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Updated Guide on Changing Your Twitter Handle

Posted by on February 27th, 2016

Your Twitter account has two names associated with it. One of them is your username, which is the actual @name you use to log in, and which appears on your profile in light gray. It’s also what people use to @mention you or reply to you. The other name is your display name, and it has much more flexibility. We’ll talk about changing both of them, the restrictions on doing so, and the issues that can come up when changing either one.

Changing Your Display Name

Display name is simple and easy to change. It doesn’t have to match your username, and it doesn’t have to be unique. One prominent recent example of this is the kerfluffle with noted MRA and abrasive fool Milo Yiannopoulos and his loss of verification on Twitter; his followers responded by creating a hashtag, changing their names to match his in solidarity, and accomplished virtually nothing. That’s all beside the point, though.

The point is, it’s completely trivial to change your display name at any time, and it has very few requirements. It can use all sorts of special characters, ranging from Japanese Kanji to emojis.

Display Name UpdateTo actually change your display name, do this:

  1. Log in to Twitter.
  2. Visit your profile at twitter.com/yourusername.
  3. Click the “edit profile” button in the lower right corner of your cover photo.
  4. Change your display name in the box where it’s now made editable.
  5. Save the changes.

Congratulations! You now have a new display name. This affects the name in bold that appears next to all of your tweets, but affects very little else. For marketing, I recommend making sure it’s your brand name, or the brand name plus the purpose of your account, like BrandService for customer service.

As far as I know, virtually no one has had any issues with their display names. I’m sure it’s actually against the terms of service to use hate speech or certain words in your display name, but I’m not sure anyone has had themselves banned about it. At least, I haven’t heard of any instances where it has happened.

The only restriction I know of is that your display name can only be up to 20 characters long. This may vary depending on how Twitter parses special characters that are normally composed of multi-character alt codes.

Changing Your Username

Your username is a lot more difficult to change – though that doesn’t mean much – and it has restrictions and caveats that go along with it.

First, let’s see how you change it.

  1. Log in to Twitter.
  2. Click your profile image in the upper right corner and click the settings option.
  3. Change your username in the box at the top of the account section of the settings menu.
  4. Save your changes, if you can.

Why do I write “if you can” there? Well, that’s where the restrictions come in. Your username can only be up to 15 characters long, and it has a tighter restriction; it can only be letters or numbers of the Roman alphabet – English, in other words – which restricts what, for example, Japanese or Chinese users can use as their usernames.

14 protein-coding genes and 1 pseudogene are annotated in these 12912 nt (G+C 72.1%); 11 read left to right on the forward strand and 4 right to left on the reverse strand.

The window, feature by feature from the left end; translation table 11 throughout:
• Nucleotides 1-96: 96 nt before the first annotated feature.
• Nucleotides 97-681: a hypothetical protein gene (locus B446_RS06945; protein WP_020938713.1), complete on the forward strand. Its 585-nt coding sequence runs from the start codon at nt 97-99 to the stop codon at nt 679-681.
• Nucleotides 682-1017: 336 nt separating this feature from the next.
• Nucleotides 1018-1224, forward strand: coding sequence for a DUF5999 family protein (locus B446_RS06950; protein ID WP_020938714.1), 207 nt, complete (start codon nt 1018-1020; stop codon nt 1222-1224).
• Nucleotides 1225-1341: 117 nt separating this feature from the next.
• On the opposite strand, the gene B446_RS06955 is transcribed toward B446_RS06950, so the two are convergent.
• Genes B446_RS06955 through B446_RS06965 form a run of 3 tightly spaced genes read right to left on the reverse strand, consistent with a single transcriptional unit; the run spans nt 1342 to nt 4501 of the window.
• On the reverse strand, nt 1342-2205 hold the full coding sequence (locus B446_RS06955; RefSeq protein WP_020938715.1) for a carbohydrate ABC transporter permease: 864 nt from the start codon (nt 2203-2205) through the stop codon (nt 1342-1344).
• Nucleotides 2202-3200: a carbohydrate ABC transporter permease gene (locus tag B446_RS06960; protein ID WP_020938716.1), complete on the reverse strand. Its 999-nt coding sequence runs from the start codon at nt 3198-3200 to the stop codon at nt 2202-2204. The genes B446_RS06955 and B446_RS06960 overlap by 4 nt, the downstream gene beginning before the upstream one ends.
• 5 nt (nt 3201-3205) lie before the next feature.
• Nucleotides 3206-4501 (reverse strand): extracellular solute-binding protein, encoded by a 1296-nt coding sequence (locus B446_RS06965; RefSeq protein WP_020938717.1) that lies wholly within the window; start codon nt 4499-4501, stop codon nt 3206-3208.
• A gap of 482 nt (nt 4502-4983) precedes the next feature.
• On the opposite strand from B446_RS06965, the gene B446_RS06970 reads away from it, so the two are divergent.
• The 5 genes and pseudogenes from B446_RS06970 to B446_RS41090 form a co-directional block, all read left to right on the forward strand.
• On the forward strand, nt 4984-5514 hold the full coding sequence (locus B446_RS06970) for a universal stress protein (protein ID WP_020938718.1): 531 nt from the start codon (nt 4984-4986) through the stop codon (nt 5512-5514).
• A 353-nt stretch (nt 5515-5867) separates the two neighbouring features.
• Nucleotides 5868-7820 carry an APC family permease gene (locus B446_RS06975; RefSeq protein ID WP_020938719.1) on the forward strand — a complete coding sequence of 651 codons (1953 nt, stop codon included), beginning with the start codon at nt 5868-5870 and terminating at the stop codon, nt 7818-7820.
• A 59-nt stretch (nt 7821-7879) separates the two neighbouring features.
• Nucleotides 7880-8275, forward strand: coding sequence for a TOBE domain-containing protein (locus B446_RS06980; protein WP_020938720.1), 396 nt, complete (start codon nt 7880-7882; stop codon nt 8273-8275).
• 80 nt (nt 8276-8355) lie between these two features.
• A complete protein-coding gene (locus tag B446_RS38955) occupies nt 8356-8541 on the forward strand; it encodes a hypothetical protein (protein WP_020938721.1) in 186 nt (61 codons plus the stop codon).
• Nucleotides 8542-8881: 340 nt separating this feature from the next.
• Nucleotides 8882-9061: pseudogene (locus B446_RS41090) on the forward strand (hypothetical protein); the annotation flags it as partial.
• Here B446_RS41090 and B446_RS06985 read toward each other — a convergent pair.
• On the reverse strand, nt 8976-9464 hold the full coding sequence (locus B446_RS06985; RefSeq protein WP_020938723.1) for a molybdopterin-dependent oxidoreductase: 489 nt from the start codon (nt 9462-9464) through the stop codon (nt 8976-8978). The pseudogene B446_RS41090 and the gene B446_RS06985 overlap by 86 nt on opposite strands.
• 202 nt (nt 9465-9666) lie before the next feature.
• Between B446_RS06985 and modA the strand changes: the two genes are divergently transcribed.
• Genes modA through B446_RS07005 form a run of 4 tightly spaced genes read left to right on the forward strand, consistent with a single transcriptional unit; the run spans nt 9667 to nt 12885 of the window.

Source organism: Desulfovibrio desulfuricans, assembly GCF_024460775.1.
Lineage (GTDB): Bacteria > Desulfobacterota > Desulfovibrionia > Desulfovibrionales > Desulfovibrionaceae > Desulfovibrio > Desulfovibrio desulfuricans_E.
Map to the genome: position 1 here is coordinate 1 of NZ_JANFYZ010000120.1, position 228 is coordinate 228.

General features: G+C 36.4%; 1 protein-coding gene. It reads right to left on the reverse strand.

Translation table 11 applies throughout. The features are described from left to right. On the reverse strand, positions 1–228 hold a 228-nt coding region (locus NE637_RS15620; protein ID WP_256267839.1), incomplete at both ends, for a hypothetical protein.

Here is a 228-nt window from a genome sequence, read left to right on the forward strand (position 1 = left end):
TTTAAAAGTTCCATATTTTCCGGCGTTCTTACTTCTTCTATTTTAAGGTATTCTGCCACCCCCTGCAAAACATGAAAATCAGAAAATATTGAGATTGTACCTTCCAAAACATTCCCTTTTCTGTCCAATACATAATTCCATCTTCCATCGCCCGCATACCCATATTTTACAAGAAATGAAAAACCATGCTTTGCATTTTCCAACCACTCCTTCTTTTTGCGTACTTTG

Changing UsernameYou don’t lose followers or have messages wiped or anything like that when you change your username. The name just changes, which affects your account alone. It changes how you log in, so remember that. It also changes how people are able to message and reply to you, so if people don’t know that you changed your username, they might send messages to the old name and find that they never reach their destination. It’s also possible that someone could register the old name, making it impossible to change back, and allowing them to intercept and/or impersonate you in messages and replies.

Your username has to be unique. It cannot be a duplicate of any other existing username, even usernames that are inactive or banned. Twitter isn’t going to hand over the username you want because, 99 times out of 100, changing your display name is good enough to maintain your branding and get you found. Only when you’re sufficiently powerful can you lean on Twitter and get the name handed over to you. That, or when the name is currently used in a way that is against the Twitter terms of service, like when it’s impersonating you or it’s being used by a squatter to attempt to solicit a payment from you.

Twitter offers the “helpful” advice of adding underscores or numbers to your username to make it work for you. If you’re Brand Name and @BrandName is taken, you can register @Brand_Name or @_BrandName instead. This is usually enough to maintain branding, so long as the @BrandName account is distinct.

There are also a bunch of other issues with usernames that aren’t taken publicly or visibly, but still don’t work.

  • Usernames cannot contain the word Twitter anywhere in them, no matter what other characters are surrounding it. No @TwitterSucks for you, sorry.
  • Usernames cannot contain the word Admin either. Twitter doesn’t want you or anyone else impersonating an admin, even if you’re legitimately an admin. Both Twitter and Admin handles are reserved for Twitter employees themselves.
  • Usernames cannot stretch longer than 15 characters, as I mentioned above. It can also only use alphanumeric characters, the letters A to Z, the numbers 0 to 9, and the underscore. No other special characters are allowed.
  • Usernames claimed by users that are inactive suspended, deactivated, or banned are still claimed. You cannot register a username that is in use, even if the original use was banned. You can read more about Twitter’s policy regarding inactive accounts over here.

There are also other issues that come up when changing your username. For example, you can’t change your username on a mobile device. The app simply doesn’t have that functionality. You can, however, change it by logging in via your mobile browser and viewing the web version of the site.